We bought a lot in Maine and built a house 20 years ago. The lot was surveyed by the seller .It was all legal. It is a lakefront lot and we followed all rules for a septic and drilled a well. Our next door neighbor seem to have a shed partly built on our property where he also somehow had dug his own septic and he drew water from the lake. They built their rustic, uninsulated camp in 1947 and has only 75 feet of frontage on the tiny lot .No place for a real septic and well. I would think until their daughter moved there with her husband 5 mos. ago. They also started making ice cream and selling it. We arrived at our property this week and found a well head on our property and a pipe from their camp house going across the driveway onto a small pond that only fills up with water when we have rain. This usually ends up in our cellar which has a sump pump. It seems like they have installed a toilet in their camp and are draining it into the small pond partly on our property. No one have even approached us about this. We live out of state,but our house is a full winter house Their camp is approximately 20-30 feet from the water and does not by any means have the right allotments to install septic or a well. They have a permit signed by the owner himself to make alterations. They have told us in the past that they are grandfathered and would have all the rights on their side if they wanted to install water or septic system. We are upset about their nerve to go ahead and drill on our property and obviously pollute the land and the lake. What kind of actions can we take ? Should we have the lot resurveyed, Contact a code enforcement officer and ask them to remove the well and the shed, put up a fence ?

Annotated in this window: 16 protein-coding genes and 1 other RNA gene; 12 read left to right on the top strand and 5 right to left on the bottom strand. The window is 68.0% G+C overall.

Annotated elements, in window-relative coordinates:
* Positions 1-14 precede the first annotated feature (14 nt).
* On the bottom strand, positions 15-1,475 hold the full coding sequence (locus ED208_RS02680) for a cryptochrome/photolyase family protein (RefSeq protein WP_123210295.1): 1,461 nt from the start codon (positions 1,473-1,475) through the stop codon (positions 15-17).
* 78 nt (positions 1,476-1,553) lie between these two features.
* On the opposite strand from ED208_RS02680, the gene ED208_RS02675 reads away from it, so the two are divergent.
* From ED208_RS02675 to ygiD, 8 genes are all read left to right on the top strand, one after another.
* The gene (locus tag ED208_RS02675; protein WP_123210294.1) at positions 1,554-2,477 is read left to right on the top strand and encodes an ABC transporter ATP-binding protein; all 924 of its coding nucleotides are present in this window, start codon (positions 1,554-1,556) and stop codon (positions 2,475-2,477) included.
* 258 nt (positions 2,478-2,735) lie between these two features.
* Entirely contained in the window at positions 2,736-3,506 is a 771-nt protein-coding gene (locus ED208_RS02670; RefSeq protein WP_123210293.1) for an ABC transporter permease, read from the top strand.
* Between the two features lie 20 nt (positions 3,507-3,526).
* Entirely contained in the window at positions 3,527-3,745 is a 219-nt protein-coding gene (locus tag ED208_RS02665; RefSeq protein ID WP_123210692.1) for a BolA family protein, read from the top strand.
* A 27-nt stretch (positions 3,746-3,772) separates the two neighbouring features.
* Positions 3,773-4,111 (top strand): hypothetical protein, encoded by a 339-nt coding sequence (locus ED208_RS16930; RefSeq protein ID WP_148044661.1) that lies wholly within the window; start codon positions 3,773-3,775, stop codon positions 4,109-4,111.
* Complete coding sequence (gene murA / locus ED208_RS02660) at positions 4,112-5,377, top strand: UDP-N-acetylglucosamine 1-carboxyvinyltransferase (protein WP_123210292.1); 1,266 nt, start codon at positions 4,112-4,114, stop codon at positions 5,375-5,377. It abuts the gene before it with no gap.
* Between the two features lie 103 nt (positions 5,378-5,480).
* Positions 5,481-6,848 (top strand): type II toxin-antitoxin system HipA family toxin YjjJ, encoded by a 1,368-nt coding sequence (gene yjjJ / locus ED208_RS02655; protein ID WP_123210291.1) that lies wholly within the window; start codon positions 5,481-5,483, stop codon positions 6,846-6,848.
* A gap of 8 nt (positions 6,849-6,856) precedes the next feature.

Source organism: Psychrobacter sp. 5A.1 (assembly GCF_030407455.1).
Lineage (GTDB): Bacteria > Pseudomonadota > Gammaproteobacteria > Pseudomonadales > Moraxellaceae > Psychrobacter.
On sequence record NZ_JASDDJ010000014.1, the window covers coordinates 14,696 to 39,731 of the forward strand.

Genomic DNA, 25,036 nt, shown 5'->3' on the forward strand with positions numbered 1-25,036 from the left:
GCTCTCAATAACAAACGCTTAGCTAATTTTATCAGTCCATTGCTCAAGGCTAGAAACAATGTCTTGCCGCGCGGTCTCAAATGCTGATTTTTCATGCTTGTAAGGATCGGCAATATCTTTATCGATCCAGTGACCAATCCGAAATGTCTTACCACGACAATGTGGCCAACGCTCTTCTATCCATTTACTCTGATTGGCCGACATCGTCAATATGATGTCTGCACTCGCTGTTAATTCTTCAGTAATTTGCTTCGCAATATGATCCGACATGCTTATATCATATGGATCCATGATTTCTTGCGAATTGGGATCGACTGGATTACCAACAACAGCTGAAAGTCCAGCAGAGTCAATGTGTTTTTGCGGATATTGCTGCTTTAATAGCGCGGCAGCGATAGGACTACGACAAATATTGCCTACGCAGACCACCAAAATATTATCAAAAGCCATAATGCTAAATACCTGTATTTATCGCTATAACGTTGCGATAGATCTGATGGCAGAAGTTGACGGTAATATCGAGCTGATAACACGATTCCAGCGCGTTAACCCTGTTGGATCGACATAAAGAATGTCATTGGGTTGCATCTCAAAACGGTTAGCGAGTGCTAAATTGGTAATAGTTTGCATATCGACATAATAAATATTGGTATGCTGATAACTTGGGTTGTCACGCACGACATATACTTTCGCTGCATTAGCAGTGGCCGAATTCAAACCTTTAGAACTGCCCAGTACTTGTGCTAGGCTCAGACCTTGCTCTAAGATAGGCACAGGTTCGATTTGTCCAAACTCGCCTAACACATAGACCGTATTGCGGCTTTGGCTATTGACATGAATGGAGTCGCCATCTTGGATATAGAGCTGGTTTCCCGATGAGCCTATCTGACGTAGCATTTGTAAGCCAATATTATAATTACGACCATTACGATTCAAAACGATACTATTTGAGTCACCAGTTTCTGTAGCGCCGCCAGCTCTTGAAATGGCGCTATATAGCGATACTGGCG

It sounds like you need to get more information before you make a decision. Your neighbor, who has a vested interest, has told you that they are grandfathered and have the right to do certain things. I wouldn’t take their word for it. The town or county (whoever handles permitting) ought to be able to talk to you about what is allowed at that property and what isn’t. Once
you have that information, you’ll have a basis for deciding what to do